InCopy as an InDesign “Reader”
Are there people at your workplace who don’t use InDesign but occasionally need to open native InDesign layouts – perhaps to check the filename of an image it uses, to make a print-out or PDF, or pick up some copy from an old project for pasting into an e-mail or Word file?
Install InCopy CS2 on their computer and they’ll be able to open any InDesign layout document you throw at them. Okay, you won’t actually throw them at them, but if you put your archived projects on a server or shared hard drive, colleagues can just open them from there. They don’t need to catch you at your desk (while you’re deeply involved in a Sudoku puzzle) just to ask “Can you just open that issue from last year so I can check something while I hover over your shoulder.”
You don’t need to make the leap to an “InCopy Workflow” in order to get this feature, it’s how InCopy ($249) works out of the box. InCopy CS2 can open any InDesign CS2 or CS1 layout without the designer having to do anything special to the files beforehand.
The layouts aren’t editable in InCopy, just as PDF files aren’t editable when opened in the free Adobe Reader. (If you want people to be able to edit stories in the layout — to actually use the workflow, in other words — designers have to do specific InCopy-related things to the stories in InDesign first.) But users can select text and copy it, then paste it into another document.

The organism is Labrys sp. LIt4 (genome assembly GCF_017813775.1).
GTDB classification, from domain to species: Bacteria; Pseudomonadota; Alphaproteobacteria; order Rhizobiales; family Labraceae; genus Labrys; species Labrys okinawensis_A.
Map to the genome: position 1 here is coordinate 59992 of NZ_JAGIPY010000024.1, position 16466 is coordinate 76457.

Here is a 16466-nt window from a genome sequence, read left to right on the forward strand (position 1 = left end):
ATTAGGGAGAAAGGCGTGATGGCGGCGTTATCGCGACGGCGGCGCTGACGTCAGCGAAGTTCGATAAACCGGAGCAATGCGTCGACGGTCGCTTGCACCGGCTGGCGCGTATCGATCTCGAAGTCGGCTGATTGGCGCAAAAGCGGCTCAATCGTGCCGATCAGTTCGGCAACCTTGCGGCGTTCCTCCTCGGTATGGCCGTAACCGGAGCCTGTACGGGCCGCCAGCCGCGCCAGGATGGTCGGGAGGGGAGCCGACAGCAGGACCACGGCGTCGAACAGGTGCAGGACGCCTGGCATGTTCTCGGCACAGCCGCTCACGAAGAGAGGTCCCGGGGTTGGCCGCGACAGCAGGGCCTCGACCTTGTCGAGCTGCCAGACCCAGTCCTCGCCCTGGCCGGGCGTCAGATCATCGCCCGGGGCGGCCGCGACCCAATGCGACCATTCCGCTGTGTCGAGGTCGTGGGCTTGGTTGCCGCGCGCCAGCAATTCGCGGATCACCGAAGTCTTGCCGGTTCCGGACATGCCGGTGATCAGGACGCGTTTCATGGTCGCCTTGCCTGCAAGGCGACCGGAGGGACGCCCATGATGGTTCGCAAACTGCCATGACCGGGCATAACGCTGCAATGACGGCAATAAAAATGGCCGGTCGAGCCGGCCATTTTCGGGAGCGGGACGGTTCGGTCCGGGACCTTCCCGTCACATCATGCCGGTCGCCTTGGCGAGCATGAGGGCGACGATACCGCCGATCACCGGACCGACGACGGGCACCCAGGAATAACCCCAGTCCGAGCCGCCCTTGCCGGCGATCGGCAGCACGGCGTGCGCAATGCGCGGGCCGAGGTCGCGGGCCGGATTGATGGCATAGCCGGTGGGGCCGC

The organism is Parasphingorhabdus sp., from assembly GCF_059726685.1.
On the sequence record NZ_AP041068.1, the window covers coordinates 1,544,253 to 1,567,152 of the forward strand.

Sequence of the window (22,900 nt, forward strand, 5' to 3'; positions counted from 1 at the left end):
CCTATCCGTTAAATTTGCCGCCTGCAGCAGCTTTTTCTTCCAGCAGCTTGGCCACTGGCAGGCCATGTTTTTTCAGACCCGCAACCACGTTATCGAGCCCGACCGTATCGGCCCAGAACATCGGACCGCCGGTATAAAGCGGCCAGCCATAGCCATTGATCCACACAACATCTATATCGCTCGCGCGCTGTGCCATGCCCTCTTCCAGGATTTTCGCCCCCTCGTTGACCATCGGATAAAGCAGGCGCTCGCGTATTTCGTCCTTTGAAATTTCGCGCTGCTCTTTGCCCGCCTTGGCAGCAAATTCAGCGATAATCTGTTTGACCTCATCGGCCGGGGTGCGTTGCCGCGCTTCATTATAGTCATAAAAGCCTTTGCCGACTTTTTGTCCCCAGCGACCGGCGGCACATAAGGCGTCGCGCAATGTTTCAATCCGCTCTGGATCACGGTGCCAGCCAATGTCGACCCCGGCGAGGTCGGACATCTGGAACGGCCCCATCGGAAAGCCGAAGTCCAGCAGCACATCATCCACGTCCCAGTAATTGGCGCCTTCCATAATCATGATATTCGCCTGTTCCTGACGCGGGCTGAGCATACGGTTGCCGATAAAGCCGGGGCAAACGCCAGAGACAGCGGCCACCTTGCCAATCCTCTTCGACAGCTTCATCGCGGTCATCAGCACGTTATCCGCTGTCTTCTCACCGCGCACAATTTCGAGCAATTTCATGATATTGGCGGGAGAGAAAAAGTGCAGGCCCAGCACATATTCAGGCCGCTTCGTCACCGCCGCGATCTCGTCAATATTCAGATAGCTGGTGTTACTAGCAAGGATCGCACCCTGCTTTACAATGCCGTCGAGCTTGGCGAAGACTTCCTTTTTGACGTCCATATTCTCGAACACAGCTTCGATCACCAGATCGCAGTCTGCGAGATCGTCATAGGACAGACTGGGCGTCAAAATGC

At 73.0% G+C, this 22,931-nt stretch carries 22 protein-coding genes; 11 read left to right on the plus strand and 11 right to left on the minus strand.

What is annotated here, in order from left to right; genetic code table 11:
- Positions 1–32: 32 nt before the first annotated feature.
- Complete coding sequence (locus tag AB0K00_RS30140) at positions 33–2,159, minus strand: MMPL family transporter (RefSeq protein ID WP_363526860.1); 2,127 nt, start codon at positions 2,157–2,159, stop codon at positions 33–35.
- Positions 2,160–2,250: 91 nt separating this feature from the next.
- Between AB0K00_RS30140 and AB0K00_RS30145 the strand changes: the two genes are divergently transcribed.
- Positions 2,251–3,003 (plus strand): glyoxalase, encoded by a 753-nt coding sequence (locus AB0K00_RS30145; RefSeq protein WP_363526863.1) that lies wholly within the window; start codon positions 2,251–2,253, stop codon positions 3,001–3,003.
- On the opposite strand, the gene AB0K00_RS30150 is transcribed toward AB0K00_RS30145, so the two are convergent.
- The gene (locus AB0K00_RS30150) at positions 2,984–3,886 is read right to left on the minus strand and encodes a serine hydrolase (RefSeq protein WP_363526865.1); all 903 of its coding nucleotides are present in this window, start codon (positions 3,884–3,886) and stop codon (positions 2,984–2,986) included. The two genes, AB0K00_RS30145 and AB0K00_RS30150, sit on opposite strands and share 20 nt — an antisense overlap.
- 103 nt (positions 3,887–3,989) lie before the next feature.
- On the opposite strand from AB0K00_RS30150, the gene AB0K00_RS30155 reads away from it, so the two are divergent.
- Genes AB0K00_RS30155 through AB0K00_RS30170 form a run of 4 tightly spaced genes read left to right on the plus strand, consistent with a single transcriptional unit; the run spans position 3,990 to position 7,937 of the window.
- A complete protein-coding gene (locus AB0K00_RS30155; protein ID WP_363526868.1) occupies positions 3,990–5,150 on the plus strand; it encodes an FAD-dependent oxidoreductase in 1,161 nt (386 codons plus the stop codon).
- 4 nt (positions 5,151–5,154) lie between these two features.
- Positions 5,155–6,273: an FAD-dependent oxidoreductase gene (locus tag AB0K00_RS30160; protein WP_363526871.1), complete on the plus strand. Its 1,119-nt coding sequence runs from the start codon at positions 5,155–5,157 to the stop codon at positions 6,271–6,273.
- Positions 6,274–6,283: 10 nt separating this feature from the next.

Adobe InCopy vs. Adobe Reader
In many ways, using InCopy as a simple InDesign Reader is better than converting your layouts to PDFs so people can open them with “real” Adobe Reader. (Besides saving you the step of converting all your existing and archived projects to PDFs for workgroup access.)
For example, since InCopy has its own Links palette, users can view the filenames of imported images and precisely locate where they’ve been used. There may be important mark-up or notes in the pasteboard; InCopy users can see everything on the pasteboard too. They can see precise color mixes in the Swatches palette, get word and line counts from any story, even run a Find or a spell check if they want. (If they find a misspelling, though, they can’t correct it – remember, the file is read-only.)
They can print pages or spreads, they can export stories to RTF, they can even export the file to PDF without needing Acrobat.
One disadvantage of using InCopy to open native layouts is that since fonts aren’t embedded in an InDesign file as they are in a PDF, if an InCopy user doesn’t have the required fonts loaded on their computer, they’ll get the same “dreaded pinking” highlighting of substituted fonts. Something to keep in mind.
On the other hand, they do get a full-blown powerful word processor, something that Reader doesn’t offer! And if an editor feels like using InCopy to prepare articles for your InDesign layouts, they may be more inclined to gently move to an InCopy/InDesign workflow down the road, if your workgroup decides to give it a try.